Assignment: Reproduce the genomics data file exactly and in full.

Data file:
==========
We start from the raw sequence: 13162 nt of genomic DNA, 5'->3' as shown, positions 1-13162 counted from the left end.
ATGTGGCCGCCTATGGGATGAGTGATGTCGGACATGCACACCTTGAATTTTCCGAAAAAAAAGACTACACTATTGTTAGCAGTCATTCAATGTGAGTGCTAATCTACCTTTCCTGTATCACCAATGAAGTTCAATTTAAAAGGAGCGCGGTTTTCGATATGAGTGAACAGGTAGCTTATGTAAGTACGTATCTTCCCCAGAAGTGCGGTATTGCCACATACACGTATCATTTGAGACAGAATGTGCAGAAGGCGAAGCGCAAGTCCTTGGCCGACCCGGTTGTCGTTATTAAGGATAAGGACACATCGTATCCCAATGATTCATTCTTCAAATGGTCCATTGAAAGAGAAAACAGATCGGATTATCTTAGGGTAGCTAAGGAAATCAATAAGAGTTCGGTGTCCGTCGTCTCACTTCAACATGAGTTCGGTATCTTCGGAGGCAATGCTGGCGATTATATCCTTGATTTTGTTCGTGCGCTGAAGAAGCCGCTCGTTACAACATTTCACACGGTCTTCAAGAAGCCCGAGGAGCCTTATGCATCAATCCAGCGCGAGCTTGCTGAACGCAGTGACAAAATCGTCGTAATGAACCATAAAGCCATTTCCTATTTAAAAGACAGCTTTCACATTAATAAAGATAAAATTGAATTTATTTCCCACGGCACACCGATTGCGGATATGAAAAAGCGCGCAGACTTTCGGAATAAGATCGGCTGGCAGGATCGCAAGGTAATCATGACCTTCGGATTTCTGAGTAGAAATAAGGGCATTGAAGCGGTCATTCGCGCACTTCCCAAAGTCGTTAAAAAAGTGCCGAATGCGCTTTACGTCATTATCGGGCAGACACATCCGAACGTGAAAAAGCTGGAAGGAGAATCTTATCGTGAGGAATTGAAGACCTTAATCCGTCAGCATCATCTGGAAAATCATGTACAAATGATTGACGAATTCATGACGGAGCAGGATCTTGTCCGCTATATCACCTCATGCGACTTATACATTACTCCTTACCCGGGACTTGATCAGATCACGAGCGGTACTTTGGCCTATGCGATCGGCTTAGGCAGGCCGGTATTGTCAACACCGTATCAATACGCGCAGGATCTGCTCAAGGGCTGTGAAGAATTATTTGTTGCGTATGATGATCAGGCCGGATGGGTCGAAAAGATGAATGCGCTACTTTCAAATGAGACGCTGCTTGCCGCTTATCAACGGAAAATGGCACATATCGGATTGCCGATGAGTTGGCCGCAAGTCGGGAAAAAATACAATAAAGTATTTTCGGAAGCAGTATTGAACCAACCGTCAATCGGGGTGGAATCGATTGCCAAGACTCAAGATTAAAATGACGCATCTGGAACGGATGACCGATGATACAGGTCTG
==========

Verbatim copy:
We start from the raw sequence: 13162 nt of genomic DNA, 5'->3' as shown, positions 1-13162 counted from the left end.
ATGTGGCCGCCTATGGGATGAGTGATGTCGGACATGCACACCTTGAATTTTCCGAAAAAAAAGACTACACTATTGTTAGCAGTCATTCAATGTGAGTGCTAATCTACCTTTCCTGTATCACCAATGAAGTTCAATTTAAAAGGAGCGCGGTTTTCGATATGAGTGAACAGGTAGCTTATGTAAGTACGTATCTTCCCCAGAAGTGCGGTATTGCCACATACACGTATCATTTGAGACAGAATGTGCAGAAGGCGAAGCGCAAGTCCTTGGCCGACCCGGTTGTCGTTATTAAGGATAAGGACACATCGTATCCCAATGATTCATTCTTCAAATGGTCCATTGAAAGAGAAAACAGATCGGATTATCTTAGGGTAGCTAAGGAAATCAATAAGAGTTCGGTGTCCGTCGTCTCACTTCAACATGAGTTCGGTATCTTCGGAGGCAATGCTGGCGATTATATCCTTGATTTTGTTCGTGCGCTGAAGAAGCCGCTCGTTACAACATTTCACACGGTCTTCAAGAAGCCCGAGGAGCCTTATGCATCAATCCAGCGCGAGCTTGCTGAACGCAGTGACAAAATCGTCGTAATGAACCATAAAGCCATTTCCTATTTAAAAGACAGCTTTCACATTAATAAAGATAAAATTGAATTTATTTCCCACGGCACACCGATTGCGGATATGAAAAAGCGCGCAGACTTTCGGAATAAGATCGGCTGGCAGGATCGCAAGGTAATCATGACCTTCGGATTTCTGAGTAGAAATAAGGGCATTGAAGCGGTCATTCGCGCACTTCCCAAAGTCGTTAAAAAAGTGCCGAATGCGCTTTACGTCATTATCGGGCAGACACATCCGAACGTGAAAAAGCTGGAAGGAGAATCTTATCGTGAGGAATTGAAGACCTTAATCCGTCAGCATCATCTGGAAAATCATGTACAAATGATTGACGAATTCATGACGGAGCAGGATCTTGTCCGCTATATCACCTCATGCGACTTATACATTACTCCTTACCCGGGACTTGATCAGATCACGAGCGGTACTTTGGCCTATGCGATCGGCTTAGGCAGGCCGGTATTGTCAACACCGTATCAATACGCGCAGGATCTGCTCAAGGGCTGTGAAGAATTATTTGTTGCGTATGATGATCAGGCCGGATGGGTCGAAAAGATGAATGCGCTACTTTCAAATGAGACGCTGCTTGCCGCTTATCAACGGAAAATGGCACATATCGGATTGCCGATGAGTTGGCCGCAAGTCGGGAAAAAATACAATAAAGTATTTTCGGAAGCAGTATTGAACCAACCGTCAATCGGGGTGGAATCGATTGCCAAGACTCAAGATTAAAATGACGCATCTGGAACGGATGACCGATGATACAGGTCTG